HOW CAN I GET AN AGENT?
by Rick Walton
   

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11 Steps of Book Production

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Brief Description of Self-Publishing

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How Can I Get an Agent?
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Q. How can I get an agent?

A. Ask agented writers you know who their agent is and what they think of him/her. Many authors I know got their agents from this type of word of mouth. Send the agent a query letter, mentioning the author who referred you, and describing your manuscript. If the referring author is a good friend, and really likes what you write, they might even query the agent themselves.

If you don't know any agented author who will refer you, try the following:

  1. Look in Literary Marketplace (LMP) for agents that specialize in children's books. LMP screens the agents, making sure they're legit. There are vanity agents out there, who make their money by charging you for manuscript critiques and not by selling your books. There are also inept agents who think anyone can agent books, but who don't have the connections, the knowledge or the skill. A bad agent can do you more harm than no agent. LMP makes sure the agents make their money from sales, and that they are selling. Make a list of all the agents you find who have a major or sole focus in the children's market.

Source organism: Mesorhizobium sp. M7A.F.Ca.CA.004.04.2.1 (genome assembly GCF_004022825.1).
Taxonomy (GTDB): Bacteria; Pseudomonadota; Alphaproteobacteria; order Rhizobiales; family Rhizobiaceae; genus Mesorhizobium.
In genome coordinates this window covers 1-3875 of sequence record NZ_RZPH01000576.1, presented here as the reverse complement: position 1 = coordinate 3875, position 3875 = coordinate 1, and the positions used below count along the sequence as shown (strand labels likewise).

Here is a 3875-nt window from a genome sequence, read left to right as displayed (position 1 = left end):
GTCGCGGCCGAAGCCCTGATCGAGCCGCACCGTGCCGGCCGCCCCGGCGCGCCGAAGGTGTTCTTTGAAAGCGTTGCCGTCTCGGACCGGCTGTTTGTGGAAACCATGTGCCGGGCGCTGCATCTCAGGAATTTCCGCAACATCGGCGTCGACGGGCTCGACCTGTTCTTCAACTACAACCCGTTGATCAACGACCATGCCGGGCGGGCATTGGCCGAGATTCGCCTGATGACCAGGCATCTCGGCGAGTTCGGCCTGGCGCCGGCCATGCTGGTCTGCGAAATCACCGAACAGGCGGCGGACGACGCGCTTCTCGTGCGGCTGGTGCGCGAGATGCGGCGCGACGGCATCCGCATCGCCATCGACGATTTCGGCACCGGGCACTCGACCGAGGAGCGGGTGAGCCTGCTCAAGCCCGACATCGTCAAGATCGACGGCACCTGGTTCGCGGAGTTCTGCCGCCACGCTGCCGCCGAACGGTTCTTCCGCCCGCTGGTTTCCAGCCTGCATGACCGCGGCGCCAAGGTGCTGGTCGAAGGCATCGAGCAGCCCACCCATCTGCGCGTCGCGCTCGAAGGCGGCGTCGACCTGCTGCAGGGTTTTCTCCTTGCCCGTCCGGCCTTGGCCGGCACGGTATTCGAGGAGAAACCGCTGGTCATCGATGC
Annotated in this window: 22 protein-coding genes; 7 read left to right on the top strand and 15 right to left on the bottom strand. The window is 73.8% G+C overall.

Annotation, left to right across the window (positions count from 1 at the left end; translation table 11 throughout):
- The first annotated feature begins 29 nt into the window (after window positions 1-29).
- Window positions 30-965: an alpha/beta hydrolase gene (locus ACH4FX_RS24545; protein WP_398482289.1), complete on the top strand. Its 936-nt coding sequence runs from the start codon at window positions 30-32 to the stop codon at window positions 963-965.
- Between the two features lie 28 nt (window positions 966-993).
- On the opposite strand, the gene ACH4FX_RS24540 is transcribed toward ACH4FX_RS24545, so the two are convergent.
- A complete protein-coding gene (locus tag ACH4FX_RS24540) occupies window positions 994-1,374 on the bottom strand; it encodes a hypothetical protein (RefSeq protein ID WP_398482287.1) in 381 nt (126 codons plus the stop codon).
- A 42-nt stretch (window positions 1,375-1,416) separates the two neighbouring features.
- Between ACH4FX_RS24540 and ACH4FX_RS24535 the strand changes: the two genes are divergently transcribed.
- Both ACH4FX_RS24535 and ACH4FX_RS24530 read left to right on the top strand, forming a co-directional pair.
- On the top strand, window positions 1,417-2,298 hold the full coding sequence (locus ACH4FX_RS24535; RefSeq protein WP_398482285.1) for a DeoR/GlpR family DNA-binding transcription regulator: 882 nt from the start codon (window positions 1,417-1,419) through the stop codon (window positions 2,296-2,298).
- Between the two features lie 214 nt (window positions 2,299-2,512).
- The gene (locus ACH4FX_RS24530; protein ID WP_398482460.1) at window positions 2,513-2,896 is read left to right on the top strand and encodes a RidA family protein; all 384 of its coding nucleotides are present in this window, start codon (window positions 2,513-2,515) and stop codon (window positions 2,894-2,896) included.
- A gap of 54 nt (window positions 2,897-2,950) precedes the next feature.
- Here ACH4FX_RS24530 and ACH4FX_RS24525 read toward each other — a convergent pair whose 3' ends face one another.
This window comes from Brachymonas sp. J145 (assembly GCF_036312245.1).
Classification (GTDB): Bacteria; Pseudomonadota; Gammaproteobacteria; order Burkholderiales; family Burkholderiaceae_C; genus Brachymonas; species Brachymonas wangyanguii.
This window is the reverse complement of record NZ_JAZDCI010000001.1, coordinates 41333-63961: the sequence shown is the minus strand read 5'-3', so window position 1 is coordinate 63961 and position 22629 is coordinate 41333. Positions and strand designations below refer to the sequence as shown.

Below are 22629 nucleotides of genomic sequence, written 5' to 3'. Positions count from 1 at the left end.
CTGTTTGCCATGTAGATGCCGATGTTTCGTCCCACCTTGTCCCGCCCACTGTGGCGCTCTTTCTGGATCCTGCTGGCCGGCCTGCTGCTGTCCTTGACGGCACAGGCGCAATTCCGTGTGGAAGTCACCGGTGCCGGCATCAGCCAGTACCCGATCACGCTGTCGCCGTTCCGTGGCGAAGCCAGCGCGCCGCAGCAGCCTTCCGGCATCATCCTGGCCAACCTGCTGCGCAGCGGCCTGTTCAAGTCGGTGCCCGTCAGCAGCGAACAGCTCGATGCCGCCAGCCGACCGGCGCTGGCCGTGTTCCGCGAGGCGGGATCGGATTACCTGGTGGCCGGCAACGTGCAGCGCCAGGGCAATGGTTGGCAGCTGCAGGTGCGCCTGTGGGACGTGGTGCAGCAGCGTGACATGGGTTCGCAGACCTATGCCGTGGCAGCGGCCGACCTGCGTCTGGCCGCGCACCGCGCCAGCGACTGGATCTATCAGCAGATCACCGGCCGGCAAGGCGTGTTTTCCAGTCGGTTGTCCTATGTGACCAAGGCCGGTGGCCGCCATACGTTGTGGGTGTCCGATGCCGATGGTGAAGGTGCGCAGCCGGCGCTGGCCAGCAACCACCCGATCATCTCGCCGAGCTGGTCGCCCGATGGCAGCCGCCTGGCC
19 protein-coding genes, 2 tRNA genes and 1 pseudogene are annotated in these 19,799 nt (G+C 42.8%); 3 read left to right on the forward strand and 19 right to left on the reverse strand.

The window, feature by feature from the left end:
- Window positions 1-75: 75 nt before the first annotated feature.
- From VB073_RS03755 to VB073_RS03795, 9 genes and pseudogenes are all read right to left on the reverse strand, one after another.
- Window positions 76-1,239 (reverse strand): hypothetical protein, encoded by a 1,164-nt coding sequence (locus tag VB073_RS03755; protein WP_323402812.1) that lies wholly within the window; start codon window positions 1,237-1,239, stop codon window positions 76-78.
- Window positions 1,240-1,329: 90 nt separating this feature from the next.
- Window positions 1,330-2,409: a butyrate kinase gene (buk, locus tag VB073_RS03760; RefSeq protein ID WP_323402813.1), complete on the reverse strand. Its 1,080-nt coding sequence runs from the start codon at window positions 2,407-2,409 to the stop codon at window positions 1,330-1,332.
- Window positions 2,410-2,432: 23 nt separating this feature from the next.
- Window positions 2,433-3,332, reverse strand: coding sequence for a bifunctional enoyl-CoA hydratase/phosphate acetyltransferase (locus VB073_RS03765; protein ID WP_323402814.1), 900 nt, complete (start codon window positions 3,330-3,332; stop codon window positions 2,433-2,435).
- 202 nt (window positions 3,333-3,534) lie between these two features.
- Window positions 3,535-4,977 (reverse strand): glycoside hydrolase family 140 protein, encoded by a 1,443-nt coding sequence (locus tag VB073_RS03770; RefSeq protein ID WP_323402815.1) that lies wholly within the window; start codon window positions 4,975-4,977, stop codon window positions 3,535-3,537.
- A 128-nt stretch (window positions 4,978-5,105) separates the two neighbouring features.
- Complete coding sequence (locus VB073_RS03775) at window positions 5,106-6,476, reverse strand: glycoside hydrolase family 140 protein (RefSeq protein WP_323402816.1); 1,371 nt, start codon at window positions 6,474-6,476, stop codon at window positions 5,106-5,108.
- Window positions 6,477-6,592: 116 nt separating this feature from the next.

2. Send them all a query, briefly describing your background, your sales record (if you have one), and the manuscript(s) you'd like them to represent. Ask them if they are willing to look at your manuscripts and consider you as a client, and if so, ask them to send you information about their agency. Make sure you provide a SASE.
  3. When the responses come in, prioritize the yes's according to a combination of all the factors that might be important to you—percentage (15% is now the norm, though sometimes you'll find 10%), location (New York is nice, but not essential anymore), enthusiasm, gut feeling, anything else.
  4. Send your manuscript(s) to the first agent on your prioritized list. Wait.
  5. If you're rejected, send to the second agent.
  6. Continue, one at a time, until you run out of agents.
  7. If they all reject you, just keep writing and marketing and try again after a year or two when you have more experience and more of a track record.
  8. If you're accepted, congratulations!

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Rick Walton is an award-winning children’s book writer with more than sixty published titles. He writes picture books, mysteries, poetry, activity books, articles and educational software. For more information about his work,
visit RickWalton.com.

Posted with permission from Rick Walton.

 
   
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